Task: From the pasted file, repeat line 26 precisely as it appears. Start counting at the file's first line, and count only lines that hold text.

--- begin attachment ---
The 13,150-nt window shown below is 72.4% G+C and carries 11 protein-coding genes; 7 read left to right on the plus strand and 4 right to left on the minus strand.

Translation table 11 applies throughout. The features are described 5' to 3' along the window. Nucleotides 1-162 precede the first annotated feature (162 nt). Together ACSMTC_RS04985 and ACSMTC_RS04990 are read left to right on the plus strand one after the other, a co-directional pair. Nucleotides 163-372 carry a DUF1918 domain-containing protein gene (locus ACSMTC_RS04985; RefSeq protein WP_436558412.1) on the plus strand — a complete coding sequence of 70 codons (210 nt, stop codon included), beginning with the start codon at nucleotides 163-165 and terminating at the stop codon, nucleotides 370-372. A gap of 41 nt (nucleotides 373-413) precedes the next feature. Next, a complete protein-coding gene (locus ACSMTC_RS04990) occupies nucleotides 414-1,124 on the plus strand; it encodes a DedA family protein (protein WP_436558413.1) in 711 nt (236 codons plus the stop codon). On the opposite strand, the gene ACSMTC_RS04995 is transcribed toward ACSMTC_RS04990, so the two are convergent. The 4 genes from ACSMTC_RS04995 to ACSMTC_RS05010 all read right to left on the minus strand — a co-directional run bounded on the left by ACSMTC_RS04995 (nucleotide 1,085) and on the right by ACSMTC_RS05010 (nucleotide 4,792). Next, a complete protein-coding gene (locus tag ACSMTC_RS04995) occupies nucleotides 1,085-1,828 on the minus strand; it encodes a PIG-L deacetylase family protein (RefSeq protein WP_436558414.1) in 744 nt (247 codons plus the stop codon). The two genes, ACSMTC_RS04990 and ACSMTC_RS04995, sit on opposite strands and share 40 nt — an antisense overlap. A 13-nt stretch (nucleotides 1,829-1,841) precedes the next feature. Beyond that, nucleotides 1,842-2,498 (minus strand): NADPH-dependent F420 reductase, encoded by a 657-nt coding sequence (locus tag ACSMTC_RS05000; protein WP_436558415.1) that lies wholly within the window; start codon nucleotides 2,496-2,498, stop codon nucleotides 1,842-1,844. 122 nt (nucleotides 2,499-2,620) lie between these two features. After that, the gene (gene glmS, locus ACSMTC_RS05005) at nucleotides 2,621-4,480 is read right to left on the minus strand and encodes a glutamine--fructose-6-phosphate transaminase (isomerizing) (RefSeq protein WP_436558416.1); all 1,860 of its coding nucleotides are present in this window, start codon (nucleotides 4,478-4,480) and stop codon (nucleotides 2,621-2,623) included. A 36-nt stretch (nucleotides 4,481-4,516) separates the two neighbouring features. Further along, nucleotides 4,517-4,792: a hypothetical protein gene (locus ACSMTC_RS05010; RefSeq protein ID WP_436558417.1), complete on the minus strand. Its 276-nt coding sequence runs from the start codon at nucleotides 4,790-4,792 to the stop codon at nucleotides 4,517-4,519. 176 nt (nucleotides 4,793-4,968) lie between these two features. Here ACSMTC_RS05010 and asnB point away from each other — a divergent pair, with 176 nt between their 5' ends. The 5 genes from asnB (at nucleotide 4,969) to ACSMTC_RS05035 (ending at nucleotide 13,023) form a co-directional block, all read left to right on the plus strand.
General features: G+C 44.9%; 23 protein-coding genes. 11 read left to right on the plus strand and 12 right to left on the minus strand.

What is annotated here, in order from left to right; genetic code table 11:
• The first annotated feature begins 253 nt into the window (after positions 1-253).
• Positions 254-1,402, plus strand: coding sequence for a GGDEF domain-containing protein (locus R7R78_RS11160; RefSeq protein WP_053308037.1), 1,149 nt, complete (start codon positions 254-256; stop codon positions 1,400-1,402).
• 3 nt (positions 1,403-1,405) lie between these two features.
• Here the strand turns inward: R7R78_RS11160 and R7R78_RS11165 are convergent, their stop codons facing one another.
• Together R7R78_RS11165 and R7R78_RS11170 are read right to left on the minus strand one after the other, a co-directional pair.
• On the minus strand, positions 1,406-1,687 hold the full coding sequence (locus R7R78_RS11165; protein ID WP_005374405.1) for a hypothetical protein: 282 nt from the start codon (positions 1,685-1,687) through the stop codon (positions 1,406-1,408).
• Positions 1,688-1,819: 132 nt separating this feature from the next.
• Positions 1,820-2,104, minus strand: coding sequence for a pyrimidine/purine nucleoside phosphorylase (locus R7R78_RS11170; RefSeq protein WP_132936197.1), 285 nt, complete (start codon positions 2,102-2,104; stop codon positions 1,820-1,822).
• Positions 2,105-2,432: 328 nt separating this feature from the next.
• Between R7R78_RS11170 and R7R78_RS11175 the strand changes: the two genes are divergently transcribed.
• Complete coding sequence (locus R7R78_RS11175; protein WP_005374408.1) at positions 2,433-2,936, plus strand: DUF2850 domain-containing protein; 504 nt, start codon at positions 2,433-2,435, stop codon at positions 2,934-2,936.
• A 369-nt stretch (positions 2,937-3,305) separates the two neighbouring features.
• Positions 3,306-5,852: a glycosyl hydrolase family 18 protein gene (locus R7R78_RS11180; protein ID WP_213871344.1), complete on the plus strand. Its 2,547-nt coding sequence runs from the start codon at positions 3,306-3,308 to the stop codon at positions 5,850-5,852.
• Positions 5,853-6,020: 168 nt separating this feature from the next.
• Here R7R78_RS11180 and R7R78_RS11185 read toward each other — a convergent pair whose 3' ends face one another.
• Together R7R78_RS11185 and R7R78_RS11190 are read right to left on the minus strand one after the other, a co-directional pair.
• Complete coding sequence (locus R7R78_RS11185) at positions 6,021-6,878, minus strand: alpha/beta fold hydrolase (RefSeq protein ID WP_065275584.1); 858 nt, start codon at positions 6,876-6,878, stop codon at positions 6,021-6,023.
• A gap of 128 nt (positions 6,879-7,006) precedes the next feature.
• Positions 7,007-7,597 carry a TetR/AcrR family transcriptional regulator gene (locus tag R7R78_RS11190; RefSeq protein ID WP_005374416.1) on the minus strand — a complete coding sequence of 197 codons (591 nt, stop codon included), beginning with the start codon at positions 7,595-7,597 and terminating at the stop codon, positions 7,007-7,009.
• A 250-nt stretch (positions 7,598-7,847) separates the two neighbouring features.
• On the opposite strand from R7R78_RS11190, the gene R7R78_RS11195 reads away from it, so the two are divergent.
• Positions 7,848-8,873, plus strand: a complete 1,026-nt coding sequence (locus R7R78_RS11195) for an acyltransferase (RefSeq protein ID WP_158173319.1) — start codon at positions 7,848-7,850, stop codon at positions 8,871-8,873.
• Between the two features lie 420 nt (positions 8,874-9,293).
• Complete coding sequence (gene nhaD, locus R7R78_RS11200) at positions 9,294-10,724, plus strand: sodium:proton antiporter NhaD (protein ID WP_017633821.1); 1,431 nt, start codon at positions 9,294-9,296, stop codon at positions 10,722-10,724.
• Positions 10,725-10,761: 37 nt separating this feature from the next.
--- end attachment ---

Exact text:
• Positions 7,848-8,873, plus strand: a complete 1,026-nt coding sequence (locus R7R78_RS11195) for an acyltransferase (RefSeq protein ID WP_158173319.1) — start codon at positions 7,848-7,850, stop codon at positions 8,871-8,873.